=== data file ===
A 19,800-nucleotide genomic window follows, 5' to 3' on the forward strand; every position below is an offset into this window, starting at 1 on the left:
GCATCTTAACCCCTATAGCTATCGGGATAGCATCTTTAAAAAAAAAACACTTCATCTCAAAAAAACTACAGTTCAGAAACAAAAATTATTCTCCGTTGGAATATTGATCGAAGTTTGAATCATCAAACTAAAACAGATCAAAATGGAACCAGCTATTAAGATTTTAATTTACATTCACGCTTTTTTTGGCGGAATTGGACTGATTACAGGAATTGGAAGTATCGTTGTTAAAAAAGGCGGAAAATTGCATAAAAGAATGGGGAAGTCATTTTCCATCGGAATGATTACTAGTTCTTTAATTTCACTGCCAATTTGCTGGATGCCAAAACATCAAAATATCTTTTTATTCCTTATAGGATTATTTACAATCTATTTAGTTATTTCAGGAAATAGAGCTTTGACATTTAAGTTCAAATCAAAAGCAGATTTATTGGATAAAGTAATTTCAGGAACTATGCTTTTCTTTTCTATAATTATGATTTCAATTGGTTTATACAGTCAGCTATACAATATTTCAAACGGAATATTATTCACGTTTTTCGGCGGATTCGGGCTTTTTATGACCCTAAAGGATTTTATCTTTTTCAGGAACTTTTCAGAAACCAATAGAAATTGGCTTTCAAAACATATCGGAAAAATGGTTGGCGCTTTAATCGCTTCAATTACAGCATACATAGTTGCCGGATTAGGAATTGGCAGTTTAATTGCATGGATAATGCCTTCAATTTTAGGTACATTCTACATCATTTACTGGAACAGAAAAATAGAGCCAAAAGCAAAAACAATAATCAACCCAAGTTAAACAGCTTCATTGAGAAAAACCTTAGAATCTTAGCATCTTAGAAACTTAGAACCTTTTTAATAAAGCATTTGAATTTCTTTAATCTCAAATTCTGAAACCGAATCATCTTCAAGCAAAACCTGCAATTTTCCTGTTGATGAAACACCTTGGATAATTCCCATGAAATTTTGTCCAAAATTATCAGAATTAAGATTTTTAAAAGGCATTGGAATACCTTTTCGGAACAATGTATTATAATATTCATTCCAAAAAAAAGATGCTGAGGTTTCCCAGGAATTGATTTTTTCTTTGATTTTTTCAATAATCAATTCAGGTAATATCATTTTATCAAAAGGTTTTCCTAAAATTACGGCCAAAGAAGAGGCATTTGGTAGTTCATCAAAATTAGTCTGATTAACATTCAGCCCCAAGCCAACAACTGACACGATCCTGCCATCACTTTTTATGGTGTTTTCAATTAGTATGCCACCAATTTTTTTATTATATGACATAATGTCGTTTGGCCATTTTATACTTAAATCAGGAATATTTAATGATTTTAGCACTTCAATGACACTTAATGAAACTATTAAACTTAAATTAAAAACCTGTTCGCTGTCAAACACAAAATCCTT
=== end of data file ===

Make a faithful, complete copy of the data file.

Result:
A 19,800-nucleotide genomic window follows, 5' to 3' on the forward strand; every position below is an offset into this window, starting at 1 on the left:
GCATCTTAACCCCTATAGCTATCGGGATAGCATCTTTAAAAAAAAAACACTTCATCTCAAAAAAACTACAGTTCAGAAACAAAAATTATTCTCCGTTGGAATATTGATCGAAGTTTGAATCATCAAACTAAAACAGATCAAAATGGAACCAGCTATTAAGATTTTAATTTACATTCACGCTTTTTTTGGCGGAATTGGACTGATTACAGGAATTGGAAGTATCGTTGTTAAAAAAGGCGGAAAATTGCATAAAAGAATGGGGAAGTCATTTTCCATCGGAATGATTACTAGTTCTTTAATTTCACTGCCAATTTGCTGGATGCCAAAACATCAAAATATCTTTTTATTCCTTATAGGATTATTTACAATCTATTTAGTTATTTCAGGAAATAGAGCTTTGACATTTAAGTTCAAATCAAAAGCAGATTTATTGGATAAAGTAATTTCAGGAACTATGCTTTTCTTTTCTATAATTATGATTTCAATTGGTTTATACAGTCAGCTATACAATATTTCAAACGGAATATTATTCACGTTTTTCGGCGGATTCGGGCTTTTTATGACCCTAAAGGATTTTATCTTTTTCAGGAACTTTTCAGAAACCAATAGAAATTGGCTTTCAAAACATATCGGAAAAATGGTTGGCGCTTTAATCGCTTCAATTACAGCATACATAGTTGCCGGATTAGGAATTGGCAGTTTAATTGCATGGATAATGCCTTCAATTTTAGGTACATTCTACATCATTTACTGGAACAGAAAAATAGAGCCAAAAGCAAAAACAATAATCAACCCAAGTTAAACAGCTTCATTGAGAAAAACCTTAGAATCTTAGCATCTTAGAAACTTAGAACCTTTTTAATAAAGCATTTGAATTTCTTTAATCTCAAATTCTGAAACCGAATCATCTTCAAGCAAAACCTGCAATTTTCCTGTTGATGAAACACCTTGGATAATTCCCATGAAATTTTGTCCAAAATTATCAGAATTAAGATTTTTAAAAGGCATTGGAATACCTTTTCGGAACAATGTATTATAATATTCATTCCAAAAAAAAGATGCTGAGGTTTCCCAGGAATTGATTTTTTCTTTGATTTTTTCAATAATCAATTCAGGTAATATCATTTTATCAAAAGGTTTTCCTAAAATTACGGCCAAAGAAGAGGCATTTGGTAGTTCATCAAAATTAGTCTGATTAACATTCAGCCCCAAGCCAACAACTGACACGATCCTGCCATCACTTTTTATGGTGTTTTCAATTAGTATGCCACCAATTTTTTTATTATATGACATAATGTCGTTTGGCCATTTTATACTTAAATCAGGAATATTTAATGATTTTAGCACTTCAATGACACTTAATGAAACTATTAAACTTAAATTAAAAACCTGTTCGCTGTCAAACACAAAATCCTT